Adverse reactions from the insertion of the microchip are highly unlikely, with very few reported cases. There can be situations when the chip does not work, or they might migrate out soon after implant and fall out. It is a good idea to have your vet scan the chip at each visit so that you are aware of its location. In case the chip cannot be found, your pet must have a collar with a tag as a second security measure. The chances of your pet getting lost are far more likely than the occurrence of an adverse reaction, and the safety and peace of mind that this tiny device offers far outweighs the risk. Microchipping is becoming a legal obligation in some countries, including New Zealand.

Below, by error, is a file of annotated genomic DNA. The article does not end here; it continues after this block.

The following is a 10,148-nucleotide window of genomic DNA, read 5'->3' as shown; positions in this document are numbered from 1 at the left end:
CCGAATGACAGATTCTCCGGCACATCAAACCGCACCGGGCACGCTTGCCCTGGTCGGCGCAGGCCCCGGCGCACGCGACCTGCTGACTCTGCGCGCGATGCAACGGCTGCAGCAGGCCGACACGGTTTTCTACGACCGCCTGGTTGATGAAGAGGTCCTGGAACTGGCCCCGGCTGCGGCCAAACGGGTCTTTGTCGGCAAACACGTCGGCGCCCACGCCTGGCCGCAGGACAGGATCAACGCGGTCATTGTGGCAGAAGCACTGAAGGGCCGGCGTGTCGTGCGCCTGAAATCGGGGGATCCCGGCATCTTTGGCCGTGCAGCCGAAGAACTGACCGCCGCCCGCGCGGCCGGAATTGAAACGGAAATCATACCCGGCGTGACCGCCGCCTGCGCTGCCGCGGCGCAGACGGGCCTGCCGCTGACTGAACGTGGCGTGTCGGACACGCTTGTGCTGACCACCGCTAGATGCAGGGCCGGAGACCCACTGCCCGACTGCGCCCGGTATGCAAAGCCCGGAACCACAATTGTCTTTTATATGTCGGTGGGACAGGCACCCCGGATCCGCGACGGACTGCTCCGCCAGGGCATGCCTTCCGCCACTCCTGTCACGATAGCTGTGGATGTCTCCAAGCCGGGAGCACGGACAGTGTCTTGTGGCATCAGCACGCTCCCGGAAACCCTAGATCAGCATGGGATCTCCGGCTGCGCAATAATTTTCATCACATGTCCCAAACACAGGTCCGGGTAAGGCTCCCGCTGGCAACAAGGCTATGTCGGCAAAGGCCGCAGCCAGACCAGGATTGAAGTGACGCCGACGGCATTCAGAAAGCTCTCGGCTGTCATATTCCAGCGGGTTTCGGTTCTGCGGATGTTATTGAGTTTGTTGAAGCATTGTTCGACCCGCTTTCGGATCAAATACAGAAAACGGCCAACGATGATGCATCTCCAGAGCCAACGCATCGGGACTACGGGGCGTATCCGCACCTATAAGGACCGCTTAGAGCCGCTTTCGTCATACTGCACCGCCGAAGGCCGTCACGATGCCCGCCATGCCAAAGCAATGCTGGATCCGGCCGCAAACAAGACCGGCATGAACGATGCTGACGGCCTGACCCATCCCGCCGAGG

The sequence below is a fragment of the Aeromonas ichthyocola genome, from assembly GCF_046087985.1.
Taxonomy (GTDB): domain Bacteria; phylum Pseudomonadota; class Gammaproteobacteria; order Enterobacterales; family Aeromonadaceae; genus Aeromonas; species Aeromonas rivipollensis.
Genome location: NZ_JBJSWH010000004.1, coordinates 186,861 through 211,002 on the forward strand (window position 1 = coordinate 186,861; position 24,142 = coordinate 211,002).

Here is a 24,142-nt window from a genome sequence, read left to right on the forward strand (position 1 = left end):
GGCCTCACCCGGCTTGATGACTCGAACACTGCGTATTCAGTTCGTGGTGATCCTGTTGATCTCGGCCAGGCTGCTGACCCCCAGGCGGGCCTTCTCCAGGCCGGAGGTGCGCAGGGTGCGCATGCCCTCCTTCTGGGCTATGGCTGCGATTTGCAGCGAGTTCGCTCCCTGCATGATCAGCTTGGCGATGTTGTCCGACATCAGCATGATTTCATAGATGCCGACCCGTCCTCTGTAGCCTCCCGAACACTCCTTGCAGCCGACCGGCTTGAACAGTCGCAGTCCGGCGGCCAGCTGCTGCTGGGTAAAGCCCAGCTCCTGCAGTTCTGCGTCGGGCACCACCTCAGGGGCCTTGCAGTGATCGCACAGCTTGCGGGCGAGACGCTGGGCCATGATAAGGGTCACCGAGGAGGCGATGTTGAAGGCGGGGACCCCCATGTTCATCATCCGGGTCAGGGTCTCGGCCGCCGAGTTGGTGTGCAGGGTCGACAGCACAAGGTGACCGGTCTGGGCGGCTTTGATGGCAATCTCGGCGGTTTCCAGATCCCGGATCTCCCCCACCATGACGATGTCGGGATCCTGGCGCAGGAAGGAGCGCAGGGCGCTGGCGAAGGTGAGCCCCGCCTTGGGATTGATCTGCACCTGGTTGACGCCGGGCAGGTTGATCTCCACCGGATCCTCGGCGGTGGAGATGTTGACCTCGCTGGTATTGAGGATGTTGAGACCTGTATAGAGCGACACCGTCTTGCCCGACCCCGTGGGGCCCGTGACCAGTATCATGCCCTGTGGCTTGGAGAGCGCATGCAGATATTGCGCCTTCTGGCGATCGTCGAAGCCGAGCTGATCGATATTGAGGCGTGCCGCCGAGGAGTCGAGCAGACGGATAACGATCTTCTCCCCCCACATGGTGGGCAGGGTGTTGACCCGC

There are many different brands of microchips, and it would be best to speak to us about a suitable option for your pet. In essence, it is a quick and inexpensive way to help ensure you and pet will be happily reunited.